We must make it clear to those in public office that we expect them to honor religious freedom both at home and abroad, and that we intend to hold them electorally accountable if they fail to do that. We must insist that religious freedom be given the priority it is due under the IRFA in the conduct of our international diplomacy and foreign policy. Trade considerations and geopolitical strategies are important, but so is religious freedom. It is not a second-class concern—at least not since the IRFA became the law of the land.

I do not want to close without saying something about domestic religious freedom issues. The first and most important way in which the President can promote religious freedom abroad is by honoring it here at home. Speaking for myself simply as a citizen, I call on President Obama to withdraw the HHS mandates that threaten religious freedom in the implementation of the Affordable Care Act—and to do so before being compelled to withdraw those mandates by the Supreme Court in the lawsuits now pending. Indeed, the administration should—across the board, at home and abroad—embrace a robust view of religious liberty that goes beyond mere "freedom of worship" to uphold the right of religious believers and institutions to honor the requirements of their faith without governmental interference, except in those circumstances—mercifully rare in our own country—where restrictions are necessary to protect the religious freedom of others or to prevent violence or other intolerable harms.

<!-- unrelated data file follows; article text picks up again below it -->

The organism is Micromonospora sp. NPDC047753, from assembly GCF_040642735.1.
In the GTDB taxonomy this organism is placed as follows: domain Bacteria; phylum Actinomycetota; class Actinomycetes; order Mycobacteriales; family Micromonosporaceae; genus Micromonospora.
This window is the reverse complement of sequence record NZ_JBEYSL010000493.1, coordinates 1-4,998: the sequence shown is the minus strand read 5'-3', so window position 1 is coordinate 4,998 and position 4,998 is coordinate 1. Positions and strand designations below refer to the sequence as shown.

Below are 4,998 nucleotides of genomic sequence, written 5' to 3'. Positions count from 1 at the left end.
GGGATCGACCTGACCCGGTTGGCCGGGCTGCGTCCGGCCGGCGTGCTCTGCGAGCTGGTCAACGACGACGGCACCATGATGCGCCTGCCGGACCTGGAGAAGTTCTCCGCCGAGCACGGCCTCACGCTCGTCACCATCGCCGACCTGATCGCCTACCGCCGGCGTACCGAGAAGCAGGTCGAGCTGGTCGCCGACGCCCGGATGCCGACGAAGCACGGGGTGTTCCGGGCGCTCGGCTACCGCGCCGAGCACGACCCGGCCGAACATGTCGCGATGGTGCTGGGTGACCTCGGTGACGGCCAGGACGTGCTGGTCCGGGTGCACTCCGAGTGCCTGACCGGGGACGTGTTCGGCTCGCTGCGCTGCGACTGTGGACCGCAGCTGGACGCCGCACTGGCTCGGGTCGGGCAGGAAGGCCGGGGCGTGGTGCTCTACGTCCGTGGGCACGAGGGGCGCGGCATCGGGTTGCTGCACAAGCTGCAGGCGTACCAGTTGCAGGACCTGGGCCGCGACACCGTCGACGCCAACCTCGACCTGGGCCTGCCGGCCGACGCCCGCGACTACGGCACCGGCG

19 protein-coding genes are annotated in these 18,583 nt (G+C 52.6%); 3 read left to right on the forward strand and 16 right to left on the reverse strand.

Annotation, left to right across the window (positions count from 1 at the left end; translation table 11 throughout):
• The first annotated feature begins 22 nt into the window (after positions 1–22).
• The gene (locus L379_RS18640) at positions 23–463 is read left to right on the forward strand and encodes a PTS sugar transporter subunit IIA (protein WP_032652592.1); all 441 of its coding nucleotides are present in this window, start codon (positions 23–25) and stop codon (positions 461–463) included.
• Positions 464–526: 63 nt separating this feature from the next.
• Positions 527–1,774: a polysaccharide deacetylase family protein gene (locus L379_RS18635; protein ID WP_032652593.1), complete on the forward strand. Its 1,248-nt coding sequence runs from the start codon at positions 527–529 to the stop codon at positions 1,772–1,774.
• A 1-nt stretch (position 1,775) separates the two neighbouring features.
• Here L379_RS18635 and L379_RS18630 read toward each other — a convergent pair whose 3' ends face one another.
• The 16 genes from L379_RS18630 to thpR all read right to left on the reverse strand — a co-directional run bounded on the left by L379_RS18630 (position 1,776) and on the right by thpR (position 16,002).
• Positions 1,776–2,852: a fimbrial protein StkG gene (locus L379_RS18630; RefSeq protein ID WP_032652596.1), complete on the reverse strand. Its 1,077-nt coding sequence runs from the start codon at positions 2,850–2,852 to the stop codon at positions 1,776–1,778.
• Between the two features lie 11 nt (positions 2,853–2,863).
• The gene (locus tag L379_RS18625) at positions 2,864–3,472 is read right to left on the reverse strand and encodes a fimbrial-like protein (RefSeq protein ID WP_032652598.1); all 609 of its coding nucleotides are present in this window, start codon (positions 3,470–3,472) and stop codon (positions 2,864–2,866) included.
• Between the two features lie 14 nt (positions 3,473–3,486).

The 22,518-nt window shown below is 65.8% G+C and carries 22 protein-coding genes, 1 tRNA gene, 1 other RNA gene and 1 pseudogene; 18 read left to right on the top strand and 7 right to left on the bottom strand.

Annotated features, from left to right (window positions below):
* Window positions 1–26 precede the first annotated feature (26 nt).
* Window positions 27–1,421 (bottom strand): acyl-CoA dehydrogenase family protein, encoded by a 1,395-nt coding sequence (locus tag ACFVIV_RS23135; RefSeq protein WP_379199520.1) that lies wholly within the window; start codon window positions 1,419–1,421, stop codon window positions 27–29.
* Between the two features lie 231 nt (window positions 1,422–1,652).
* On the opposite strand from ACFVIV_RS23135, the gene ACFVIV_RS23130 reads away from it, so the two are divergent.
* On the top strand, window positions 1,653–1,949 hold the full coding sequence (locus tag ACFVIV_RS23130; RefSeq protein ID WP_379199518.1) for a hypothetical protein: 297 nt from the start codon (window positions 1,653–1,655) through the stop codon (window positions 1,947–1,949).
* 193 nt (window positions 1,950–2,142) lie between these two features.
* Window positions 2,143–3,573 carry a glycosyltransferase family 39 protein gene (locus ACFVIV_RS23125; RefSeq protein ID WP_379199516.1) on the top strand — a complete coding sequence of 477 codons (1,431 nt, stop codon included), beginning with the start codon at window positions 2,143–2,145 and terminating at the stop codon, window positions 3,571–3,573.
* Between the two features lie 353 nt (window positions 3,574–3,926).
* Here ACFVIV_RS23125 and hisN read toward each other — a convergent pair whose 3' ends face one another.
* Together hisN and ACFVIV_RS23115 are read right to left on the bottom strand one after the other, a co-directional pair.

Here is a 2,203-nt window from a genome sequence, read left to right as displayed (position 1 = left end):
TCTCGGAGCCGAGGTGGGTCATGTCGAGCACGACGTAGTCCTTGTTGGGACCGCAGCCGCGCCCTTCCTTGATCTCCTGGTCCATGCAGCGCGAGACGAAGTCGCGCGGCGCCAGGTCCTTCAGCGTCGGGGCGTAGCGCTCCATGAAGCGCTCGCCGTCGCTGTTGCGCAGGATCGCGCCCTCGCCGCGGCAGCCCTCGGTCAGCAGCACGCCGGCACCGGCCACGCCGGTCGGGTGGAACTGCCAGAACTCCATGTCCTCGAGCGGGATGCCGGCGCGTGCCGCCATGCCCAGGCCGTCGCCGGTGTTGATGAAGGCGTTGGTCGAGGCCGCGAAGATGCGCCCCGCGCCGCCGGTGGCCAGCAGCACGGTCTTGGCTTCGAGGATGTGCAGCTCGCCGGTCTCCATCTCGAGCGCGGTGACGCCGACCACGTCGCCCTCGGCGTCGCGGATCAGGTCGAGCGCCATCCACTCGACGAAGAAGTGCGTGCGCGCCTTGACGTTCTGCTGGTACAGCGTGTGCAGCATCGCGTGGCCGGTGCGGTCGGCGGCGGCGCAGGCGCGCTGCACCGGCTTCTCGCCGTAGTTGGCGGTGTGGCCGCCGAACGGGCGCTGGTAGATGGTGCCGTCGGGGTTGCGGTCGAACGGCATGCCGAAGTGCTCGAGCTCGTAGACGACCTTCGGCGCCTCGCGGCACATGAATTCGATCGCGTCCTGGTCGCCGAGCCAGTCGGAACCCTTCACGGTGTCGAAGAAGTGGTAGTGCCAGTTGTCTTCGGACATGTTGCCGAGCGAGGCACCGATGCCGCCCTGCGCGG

Over two hundred years ago, one citizen made a historic difference for religious liberty in our country. In the spirit of John Leland, let us stand tall for religious liberty—truly America's first freedom, and the birthright of every member of the human family. 

Robert P. George is McCormick Professor of Jurisprudence and Director of the James Madison Program in American Ideals and Institutions at Princeton University ( His books include In Defense of Natural Law (Oxford University Press) and Conscience and Its Enemies (ISI Books). He has served as chairman of the U.S. Commission on International Religious Freedom. He is a senior editor of Touchstone.